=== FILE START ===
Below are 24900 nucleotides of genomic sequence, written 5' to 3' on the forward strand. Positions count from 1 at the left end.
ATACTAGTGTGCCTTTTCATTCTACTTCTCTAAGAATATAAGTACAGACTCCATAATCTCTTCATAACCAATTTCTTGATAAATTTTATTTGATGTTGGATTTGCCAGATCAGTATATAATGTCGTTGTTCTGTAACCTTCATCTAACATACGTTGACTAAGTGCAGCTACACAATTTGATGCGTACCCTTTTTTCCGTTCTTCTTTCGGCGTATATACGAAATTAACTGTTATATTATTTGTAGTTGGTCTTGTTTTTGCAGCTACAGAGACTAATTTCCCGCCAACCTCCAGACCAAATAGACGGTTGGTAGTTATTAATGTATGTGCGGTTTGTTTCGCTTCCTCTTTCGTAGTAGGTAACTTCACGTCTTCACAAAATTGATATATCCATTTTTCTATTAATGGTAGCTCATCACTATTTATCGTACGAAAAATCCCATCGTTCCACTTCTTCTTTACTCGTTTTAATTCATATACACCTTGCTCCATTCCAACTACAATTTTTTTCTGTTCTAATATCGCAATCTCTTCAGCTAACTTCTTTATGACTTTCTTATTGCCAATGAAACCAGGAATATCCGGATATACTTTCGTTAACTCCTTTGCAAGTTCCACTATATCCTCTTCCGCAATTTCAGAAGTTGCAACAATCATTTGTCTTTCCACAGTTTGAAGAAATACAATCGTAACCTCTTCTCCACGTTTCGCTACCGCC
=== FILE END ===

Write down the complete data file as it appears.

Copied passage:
Below are 24900 nucleotides of genomic sequence, written 5' to 3' on the forward strand. Positions count from 1 at the left end.
ATACTAGTGTGCCTTTTCATTCTACTTCTCTAAGAATATAAGTACAGACTCCATAATCTCTTCATAACCAATTTCTTGATAAATTTTATTTGATGTTGGATTTGCCAGATCAGTATATAATGTCGTTGTTCTGTAACCTTCATCTAACATACGTTGACTAAGTGCAGCTACACAATTTGATGCGTACCCTTTTTTCCGTTCTTCTTTCGGCGTATATACGAAATTAACTGTTATATTATTTGTAGTTGGTCTTGTTTTTGCAGCTACAGAGACTAATTTCCCGCCAACCTCCAGACCAAATAGACGGTTGGTAGTTATTAATGTATGTGCGGTTTGTTTCGCTTCCTCTTTCGTAGTAGGTAACTTCACGTCTTCACAAAATTGATATATCCATTTTTCTATTAATGGTAGCTCATCACTATTTATCGTACGAAAAATCCCATCGTTCCACTTCTTCTTTACTCGTTTTAATTCATATACACCTTGCTCCATTCCAACTACAATTTTTTTCTGTTCTAATATCGCAATCTCTTCAGCTAACTTCTTTATGACTTTCTTATTGCCAATGAAACCAGGAATATCCGGATATACTTTCGTTAACTCCTTTGCAAGTTCCACTATATCCTCTTCCGCAATTTCAGAAGTTGCAACAATCATTTGTCTTTCCACAGTTTGAAGAAATACAATCGTAACCTCTTCTCCACGTTTCGCTACCGCC